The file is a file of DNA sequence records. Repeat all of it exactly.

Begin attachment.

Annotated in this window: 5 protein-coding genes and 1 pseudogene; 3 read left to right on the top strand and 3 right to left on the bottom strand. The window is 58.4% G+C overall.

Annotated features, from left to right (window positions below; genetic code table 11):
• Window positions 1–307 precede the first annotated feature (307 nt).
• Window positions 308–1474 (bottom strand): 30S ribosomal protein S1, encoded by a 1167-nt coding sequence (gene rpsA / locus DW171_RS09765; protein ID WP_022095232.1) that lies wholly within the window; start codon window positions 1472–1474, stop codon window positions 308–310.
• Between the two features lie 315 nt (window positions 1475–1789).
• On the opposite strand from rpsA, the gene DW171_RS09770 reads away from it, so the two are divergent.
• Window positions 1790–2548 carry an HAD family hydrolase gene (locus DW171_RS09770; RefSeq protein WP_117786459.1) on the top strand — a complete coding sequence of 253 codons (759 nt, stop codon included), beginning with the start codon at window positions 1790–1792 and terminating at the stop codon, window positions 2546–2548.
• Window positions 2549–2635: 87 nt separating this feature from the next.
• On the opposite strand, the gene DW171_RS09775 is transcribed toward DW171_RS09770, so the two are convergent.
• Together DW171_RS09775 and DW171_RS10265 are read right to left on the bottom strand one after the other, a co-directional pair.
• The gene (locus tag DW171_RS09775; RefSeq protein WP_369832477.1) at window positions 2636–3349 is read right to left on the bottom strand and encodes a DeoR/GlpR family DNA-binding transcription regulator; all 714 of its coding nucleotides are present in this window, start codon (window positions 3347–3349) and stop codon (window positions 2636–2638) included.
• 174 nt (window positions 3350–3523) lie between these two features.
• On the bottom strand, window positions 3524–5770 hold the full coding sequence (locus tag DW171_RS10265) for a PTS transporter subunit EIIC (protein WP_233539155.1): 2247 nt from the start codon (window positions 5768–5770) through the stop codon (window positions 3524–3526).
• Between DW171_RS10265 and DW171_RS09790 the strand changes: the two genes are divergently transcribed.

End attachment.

Annotated in this window: 5 protein-coding genes and 1 pseudogene; 3 read left to right on the top strand and 3 right to left on the bottom strand. The window is 58.4% G+C overall.

Annotated features, from left to right (window positions below; genetic code table 11):
• Window positions 1–307 precede the first annotated feature (307 nt).
• Window positions 308–1474 (bottom strand): 30S ribosomal protein S1, encoded by a 1167-nt coding sequence (gene rpsA / locus DW171_RS09765; protein ID WP_022095232.1) that lies wholly within the window; start codon window positions 1472–1474, stop codon window positions 308–310.
• Between the two features lie 315 nt (window positions 1475–1789).
• On the opposite strand from rpsA, the gene DW171_RS09770 reads away from it, so the two are divergent.
• Window positions 1790–2548 carry an HAD family hydrolase gene (locus DW171_RS09770; RefSeq protein WP_117786459.1) on the top strand — a complete coding sequence of 253 codons (759 nt, stop codon included), beginning with the start codon at window positions 1790–1792 and terminating at the stop codon, window positions 2546–2548.
• Window positions 2549–2635: 87 nt separating this feature from the next.
• On the opposite strand, the gene DW171_RS09775 is transcribed toward DW171_RS09770, so the two are convergent.
• Together DW171_RS09775 and DW171_RS10265 are read right to left on the bottom strand one after the other, a co-directional pair.
• The gene (locus tag DW171_RS09775; RefSeq protein WP_369832477.1) at window positions 2636–3349 is read right to left on the bottom strand and encodes a DeoR/GlpR family DNA-binding transcription regulator; all 714 of its coding nucleotides are present in this window, start codon (window positions 3347–3349) and stop codon (window positions 2636–2638) included.
• 174 nt (window positions 3350–3523) lie between these two features.
• On the bottom strand, window positions 3524–5770 hold the full coding sequence (locus tag DW171_RS10265) for a PTS transporter subunit EIIC (protein WP_233539155.1): 2247 nt from the start codon (window positions 5768–5770) through the stop codon (window positions 3524–3526).
• Between DW171_RS10265 and DW171_RS09790 the strand changes: the two genes are divergently transcribed.